Tangled in the Net

Koh Chang? The man points to a boat. 2 o’clock. Ticket on boat. Great, I’m in the right place. Plenty of time to devour my market-bought lunch, sip a fresh coconut and observe pier happenings. An hour or so later, I clamber on board a long tail boat, sit on a wooden plank perched above bags of vegetables, bottles of water and soft drink, trays of eggs. I had decided to check out Koh Chang for the weekend, an island a little over an hour’s ferry ride from Ranong. With diesel fumes thickening the air, we set off, through a slurry of floating plastic bottles. We cruised past plastic bag cloaked mangroves, their beauty slightly tainted. On the other side of the boat I could see fishing vessels moored at docks, with towers of plastic tubs, waiting expectantly to transport the next incoming catch.

Ranong fishing docks and warehouses

Glimpsing these buildings from the water augmented my daily insights into the local fishing industry, one of the economic mainstays of Ranong and the surrounding area. The sheer quantity of fish and seafood hauled to shore each day is mind-boggling. From the port, it is transported to local factories and processed for export. Everyday while cycling to and from school, I am passed by countless trucks full of blank-faced factory workers crammed into the back like cattle. In some parts of the city, putrid fumes from shrimp factories permeate your nostrils. You can buy fish in the local markets and eat it in restaurants, but the majority is exported, with Thailand being the world’s fourth largest fish exporter.

As an observer, I am concerned about the impacts the industry is having on both people’s well-being and the marine environment. Both the volume of fish plundered from the ocean and the conditions of workers both onshore and offshore doesn’t seem to be sustainable. Unfortunately this blog can’t do justice to both of these, which are tangled in the net of the Thai fishing industry.

The fishing industry relies on cheap labour (often migrants) who work in slave like conditions for little or poor wages. Some work for years at sea, trapped by debts owed to human traffickers. In 2015 the EU issued Thailand a warning, threatening an EU import ban unless slavery and human trafficking issues were addressed. It’s hard to ascertain whether any progress has been made on this or not. Thailand claims it has done so and has introduced some legislation in an attempt to regulate and change the industry. However, locally I’ve seen anti-EU sentiment, with vehicles emblazoned with messages accusing the EU of trying to destroy the local industry, which suggests continuing tension.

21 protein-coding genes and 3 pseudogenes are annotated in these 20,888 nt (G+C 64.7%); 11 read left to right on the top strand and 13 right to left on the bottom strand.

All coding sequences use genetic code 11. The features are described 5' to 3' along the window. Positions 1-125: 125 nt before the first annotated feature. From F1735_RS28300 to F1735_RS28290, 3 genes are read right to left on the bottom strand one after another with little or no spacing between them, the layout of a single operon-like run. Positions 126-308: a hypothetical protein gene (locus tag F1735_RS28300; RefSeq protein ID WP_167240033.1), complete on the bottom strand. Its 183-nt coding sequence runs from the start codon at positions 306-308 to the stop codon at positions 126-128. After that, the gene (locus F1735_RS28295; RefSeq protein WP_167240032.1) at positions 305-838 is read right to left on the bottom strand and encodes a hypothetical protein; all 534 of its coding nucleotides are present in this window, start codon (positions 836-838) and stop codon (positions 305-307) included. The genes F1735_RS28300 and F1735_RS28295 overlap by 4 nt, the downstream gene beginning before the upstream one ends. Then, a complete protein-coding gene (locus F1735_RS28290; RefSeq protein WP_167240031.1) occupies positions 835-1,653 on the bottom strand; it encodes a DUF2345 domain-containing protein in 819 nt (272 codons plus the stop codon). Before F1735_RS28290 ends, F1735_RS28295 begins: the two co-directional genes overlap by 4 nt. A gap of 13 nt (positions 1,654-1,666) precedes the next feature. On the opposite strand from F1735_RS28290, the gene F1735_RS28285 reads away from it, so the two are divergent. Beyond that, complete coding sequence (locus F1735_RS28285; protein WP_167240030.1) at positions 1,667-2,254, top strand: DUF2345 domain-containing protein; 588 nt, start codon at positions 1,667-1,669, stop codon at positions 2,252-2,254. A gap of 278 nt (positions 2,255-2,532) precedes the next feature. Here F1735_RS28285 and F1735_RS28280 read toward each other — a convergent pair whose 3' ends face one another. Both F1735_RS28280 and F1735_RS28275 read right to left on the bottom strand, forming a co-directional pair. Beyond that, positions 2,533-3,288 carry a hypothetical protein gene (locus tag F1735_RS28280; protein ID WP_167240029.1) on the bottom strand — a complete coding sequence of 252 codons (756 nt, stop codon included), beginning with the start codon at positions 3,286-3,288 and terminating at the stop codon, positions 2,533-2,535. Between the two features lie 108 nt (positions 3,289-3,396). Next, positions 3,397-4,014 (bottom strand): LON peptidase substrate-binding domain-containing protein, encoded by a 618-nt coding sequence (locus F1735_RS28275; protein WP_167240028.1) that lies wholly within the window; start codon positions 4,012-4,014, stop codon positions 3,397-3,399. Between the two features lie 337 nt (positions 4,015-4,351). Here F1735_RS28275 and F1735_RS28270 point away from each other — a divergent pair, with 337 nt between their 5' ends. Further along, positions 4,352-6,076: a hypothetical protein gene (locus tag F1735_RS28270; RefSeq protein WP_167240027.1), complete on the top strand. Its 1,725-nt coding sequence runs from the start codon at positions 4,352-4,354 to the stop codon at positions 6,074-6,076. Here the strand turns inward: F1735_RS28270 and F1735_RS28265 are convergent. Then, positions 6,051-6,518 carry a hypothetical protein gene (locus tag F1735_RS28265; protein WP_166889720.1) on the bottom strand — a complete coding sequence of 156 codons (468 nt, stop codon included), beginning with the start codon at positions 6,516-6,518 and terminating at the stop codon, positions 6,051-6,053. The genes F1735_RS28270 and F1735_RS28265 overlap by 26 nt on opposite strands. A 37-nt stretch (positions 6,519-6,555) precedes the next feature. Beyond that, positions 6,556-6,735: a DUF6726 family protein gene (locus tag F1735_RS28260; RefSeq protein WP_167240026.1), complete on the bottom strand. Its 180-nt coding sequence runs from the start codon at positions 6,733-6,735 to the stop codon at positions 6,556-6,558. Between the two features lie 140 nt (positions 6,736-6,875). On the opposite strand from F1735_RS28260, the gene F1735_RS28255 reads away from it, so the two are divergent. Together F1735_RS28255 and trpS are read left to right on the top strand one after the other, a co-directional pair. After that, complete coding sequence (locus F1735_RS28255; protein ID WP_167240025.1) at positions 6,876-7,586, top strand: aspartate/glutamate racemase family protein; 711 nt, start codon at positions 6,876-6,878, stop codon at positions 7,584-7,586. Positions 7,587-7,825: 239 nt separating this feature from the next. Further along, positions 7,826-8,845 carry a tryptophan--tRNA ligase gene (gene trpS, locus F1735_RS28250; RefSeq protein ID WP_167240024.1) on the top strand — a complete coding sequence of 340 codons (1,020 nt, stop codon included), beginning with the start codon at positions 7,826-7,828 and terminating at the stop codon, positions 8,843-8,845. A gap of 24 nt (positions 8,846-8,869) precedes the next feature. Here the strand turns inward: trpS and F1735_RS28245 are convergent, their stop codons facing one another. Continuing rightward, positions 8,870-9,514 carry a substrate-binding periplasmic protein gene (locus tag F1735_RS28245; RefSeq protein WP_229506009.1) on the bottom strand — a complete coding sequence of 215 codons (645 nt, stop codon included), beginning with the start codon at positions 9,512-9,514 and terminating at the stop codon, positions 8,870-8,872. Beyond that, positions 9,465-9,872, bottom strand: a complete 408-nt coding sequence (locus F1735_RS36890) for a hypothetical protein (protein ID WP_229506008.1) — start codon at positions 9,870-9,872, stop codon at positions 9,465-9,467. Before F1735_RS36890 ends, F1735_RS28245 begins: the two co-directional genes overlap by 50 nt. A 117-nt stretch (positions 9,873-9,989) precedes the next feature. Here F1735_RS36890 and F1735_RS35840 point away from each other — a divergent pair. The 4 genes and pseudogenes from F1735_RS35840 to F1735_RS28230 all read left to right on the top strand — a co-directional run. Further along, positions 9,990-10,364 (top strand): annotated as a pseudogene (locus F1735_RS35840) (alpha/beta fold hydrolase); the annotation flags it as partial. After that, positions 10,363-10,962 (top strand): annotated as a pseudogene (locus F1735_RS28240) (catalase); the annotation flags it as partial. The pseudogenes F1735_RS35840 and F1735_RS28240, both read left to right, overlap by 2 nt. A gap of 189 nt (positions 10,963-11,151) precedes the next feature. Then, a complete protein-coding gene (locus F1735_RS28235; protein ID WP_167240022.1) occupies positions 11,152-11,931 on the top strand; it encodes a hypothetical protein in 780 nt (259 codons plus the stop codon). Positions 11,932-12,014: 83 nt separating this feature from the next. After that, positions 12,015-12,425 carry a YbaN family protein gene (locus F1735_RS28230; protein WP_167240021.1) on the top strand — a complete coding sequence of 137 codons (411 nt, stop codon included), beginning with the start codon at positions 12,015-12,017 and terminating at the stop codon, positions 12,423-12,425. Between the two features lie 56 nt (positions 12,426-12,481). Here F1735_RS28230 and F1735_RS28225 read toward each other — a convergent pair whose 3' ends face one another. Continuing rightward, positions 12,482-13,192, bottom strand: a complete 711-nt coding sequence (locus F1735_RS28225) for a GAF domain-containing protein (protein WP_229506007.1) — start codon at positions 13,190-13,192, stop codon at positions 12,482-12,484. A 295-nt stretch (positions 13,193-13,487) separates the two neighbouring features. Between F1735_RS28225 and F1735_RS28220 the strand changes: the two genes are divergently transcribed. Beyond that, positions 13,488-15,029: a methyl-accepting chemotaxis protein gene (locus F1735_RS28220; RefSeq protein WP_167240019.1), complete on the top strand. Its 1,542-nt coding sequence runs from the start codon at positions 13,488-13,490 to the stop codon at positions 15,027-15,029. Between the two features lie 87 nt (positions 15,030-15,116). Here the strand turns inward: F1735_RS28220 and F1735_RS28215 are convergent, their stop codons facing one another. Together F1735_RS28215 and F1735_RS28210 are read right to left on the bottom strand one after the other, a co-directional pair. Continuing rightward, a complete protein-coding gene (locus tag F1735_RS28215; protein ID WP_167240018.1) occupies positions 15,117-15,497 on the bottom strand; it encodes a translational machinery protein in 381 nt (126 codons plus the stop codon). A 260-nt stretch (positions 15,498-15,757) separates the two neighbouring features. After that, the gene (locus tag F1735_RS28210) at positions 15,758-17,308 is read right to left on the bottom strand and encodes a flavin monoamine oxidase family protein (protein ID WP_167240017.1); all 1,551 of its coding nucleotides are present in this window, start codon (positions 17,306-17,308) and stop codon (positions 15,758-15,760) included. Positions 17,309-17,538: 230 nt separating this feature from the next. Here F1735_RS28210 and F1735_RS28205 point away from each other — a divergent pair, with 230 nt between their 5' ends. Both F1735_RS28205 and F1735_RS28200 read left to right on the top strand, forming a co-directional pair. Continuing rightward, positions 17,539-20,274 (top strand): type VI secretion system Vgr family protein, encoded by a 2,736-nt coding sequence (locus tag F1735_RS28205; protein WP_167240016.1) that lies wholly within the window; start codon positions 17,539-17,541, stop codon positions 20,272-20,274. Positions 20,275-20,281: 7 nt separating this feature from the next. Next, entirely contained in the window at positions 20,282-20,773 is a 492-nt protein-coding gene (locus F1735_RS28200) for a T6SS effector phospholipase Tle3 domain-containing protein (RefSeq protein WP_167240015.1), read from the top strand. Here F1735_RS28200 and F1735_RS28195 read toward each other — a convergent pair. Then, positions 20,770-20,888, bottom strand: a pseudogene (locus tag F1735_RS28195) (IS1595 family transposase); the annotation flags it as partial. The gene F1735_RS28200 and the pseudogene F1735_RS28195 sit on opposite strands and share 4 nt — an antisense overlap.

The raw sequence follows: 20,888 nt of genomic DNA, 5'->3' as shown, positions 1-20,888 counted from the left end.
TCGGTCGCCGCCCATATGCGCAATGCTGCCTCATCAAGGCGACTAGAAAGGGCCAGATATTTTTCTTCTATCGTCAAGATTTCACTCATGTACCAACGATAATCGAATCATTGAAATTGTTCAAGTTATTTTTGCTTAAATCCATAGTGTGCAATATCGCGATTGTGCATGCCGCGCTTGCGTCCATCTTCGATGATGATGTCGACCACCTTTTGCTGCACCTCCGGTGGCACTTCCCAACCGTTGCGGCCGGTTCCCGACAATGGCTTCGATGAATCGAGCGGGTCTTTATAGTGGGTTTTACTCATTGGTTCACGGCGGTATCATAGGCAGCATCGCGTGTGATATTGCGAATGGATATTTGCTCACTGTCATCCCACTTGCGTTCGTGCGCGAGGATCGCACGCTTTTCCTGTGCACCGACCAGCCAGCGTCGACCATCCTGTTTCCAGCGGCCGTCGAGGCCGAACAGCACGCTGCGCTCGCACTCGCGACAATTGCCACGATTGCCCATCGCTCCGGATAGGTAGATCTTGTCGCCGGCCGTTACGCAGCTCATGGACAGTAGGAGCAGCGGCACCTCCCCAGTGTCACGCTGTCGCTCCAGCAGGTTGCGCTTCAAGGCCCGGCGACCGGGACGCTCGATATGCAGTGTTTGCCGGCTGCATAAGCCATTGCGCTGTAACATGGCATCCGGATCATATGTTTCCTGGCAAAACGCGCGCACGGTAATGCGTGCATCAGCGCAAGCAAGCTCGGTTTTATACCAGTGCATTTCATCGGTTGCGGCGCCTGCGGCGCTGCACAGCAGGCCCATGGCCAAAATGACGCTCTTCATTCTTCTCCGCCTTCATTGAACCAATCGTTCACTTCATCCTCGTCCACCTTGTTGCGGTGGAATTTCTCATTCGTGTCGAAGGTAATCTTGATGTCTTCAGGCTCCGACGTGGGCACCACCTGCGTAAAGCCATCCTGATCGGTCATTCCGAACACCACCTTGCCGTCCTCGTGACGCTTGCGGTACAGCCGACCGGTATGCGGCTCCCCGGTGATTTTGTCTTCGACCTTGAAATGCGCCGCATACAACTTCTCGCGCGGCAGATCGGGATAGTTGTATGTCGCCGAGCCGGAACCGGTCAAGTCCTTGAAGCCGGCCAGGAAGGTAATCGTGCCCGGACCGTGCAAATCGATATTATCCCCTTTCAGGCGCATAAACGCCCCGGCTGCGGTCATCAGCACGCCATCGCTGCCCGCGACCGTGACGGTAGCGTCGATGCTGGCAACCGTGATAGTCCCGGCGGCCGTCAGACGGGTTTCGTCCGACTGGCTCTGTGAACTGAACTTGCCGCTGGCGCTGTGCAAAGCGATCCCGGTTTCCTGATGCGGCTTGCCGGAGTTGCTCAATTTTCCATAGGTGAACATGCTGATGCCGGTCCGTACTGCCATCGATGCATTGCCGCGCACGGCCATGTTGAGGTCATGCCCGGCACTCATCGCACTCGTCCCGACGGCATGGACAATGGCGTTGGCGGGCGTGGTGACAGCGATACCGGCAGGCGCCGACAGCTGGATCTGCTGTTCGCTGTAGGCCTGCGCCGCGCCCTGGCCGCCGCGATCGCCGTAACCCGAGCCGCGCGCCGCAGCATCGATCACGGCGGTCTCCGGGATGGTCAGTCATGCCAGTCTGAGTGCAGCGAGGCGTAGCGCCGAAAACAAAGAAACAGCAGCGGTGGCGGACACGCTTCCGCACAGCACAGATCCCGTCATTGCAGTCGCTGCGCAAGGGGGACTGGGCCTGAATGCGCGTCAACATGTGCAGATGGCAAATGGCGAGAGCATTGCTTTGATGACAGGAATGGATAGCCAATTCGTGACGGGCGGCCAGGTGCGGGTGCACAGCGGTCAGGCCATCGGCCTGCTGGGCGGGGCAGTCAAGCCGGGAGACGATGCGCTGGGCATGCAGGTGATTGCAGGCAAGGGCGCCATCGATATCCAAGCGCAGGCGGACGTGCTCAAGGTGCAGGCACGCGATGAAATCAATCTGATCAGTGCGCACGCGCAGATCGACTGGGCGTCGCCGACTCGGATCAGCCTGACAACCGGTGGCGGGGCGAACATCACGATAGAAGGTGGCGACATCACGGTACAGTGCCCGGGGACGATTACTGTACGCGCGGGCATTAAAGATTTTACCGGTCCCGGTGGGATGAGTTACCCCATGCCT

In addition, to maintain profits and satisfy market demands, boats are reportedly having to go further from shore and workers are forced to endure arduous 20-plus hour days. In an effort to stay awake and endure brutal and violent conditions, drug use has become prevalent, which is further linked to the spread of diseases like AIDS through sharing needles. Some 450,000 people were estimated to have AIDS in Thailand in 2016.

I have sporadically eaten seafood in Ranong, but I wonder at the ethics of doing so. How many people’s blood is on a mouthful of fish? It may be difficult for the majority of you who are reading this from far away places to connect with these issues. It is difficult to imagine life in this part of the world without fishing, however it is clear to me, that until people around the world stop prioritising economic and political needs above the well being of people and nature, exploitation of both will continue. There are no easy solutions to this complex issue, but holistic thinking is required to ensure fisheries are managed sustainably while simultaneously improving the livelihoods of people. Thinking which serves justice to both people and nature alike.


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